I used the word “training” just now. Training is what the Greek word askesis means. An ascetic is someone who takes their training seriously, reckons that it’s something worth investing in. Yes, the three great disciplines Jesus speaks about in the Sermon on the Mount, prayer, fasting and giving alms, are basic to the classic Christian understanding of askesis. But motivating them all, I think, has to be a sense of thankfulness, the eucharistic acknowledgment that these disciplines are not ends in themselves, but are meant to deepen our engagement with God whose goodness has invited us into the adventure and challenge of discipleship. The ascetic journey is to travel more deeply into God’s heart of love. It both draws on our thankfulness and enhances it as we discover how infinitely indebted we are to the Love that moves the sun and the stars.
So Lent, this annual season of renewal, this springtime of the Christian year, invites us to find new ways of practising the habit of eucharistia. Where do we start? Sally gives us a practical suggestion. Her forty thank you notes will get us thinking about forty ways in which we need to be grateful - to other people, and through them, to God himself. And alongside these forty shades of gratitude, why not pray the General Thanksgiving each day? I don’t know a better way of seeing off our tendency to complaint and negativity. Indeed, I believe we shall discover that thankfulness is truly life-changing because it transfigures our perspective on life. The Thanksgiving Prayer says that we should be grateful above all for thine inestimable love in the redemption of the world by our Lord Jesus Christ. Which is what we look forward to celebrating at Easter. Here's the General Thanksgiving in its original, magnificent form in the 1662 Book of Common Prayer.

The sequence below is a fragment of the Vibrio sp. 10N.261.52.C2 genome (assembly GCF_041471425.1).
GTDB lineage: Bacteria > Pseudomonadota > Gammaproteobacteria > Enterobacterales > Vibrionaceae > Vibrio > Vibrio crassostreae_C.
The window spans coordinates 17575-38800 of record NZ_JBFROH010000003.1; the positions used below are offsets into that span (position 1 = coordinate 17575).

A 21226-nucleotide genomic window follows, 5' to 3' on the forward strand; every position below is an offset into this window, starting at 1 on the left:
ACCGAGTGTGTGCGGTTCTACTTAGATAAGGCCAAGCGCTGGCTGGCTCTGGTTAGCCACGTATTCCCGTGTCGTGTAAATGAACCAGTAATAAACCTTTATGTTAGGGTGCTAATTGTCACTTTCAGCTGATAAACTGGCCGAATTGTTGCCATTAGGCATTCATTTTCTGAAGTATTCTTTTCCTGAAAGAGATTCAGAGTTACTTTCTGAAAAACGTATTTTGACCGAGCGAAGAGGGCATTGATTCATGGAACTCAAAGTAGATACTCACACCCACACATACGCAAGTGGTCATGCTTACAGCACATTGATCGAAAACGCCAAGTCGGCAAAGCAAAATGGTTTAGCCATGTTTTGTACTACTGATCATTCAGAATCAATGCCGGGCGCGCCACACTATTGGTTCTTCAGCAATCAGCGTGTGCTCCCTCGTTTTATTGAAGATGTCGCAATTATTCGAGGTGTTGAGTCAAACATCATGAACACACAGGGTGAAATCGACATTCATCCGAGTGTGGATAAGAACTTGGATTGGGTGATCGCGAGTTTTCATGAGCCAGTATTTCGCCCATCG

Almighty God, Father of all mercies, we thine unworthy servants do give thee most humble and hearty thanks for all thy goodness and loving-kindness to us and to all men. We bless thee for our creation, preservation, and all the blessings of this life; but above all for thine inestimable love in the redemption of the world by our Lord Jesus Christ, for the means of grace, and for the hope of glory. And, we beseech thee, give us that due sense of all thy mercies, that our hearts may be unfeignedly thankful; and that we show forth thy praise, not only with our lips, but in our lives, by giving up our selves to thy service, and by walking before thee in holiness and righteousness all our days; through Jesus Christ our Lord, to whom, with thee and the Holy Ghost be all honour and glory, world without end. Amen.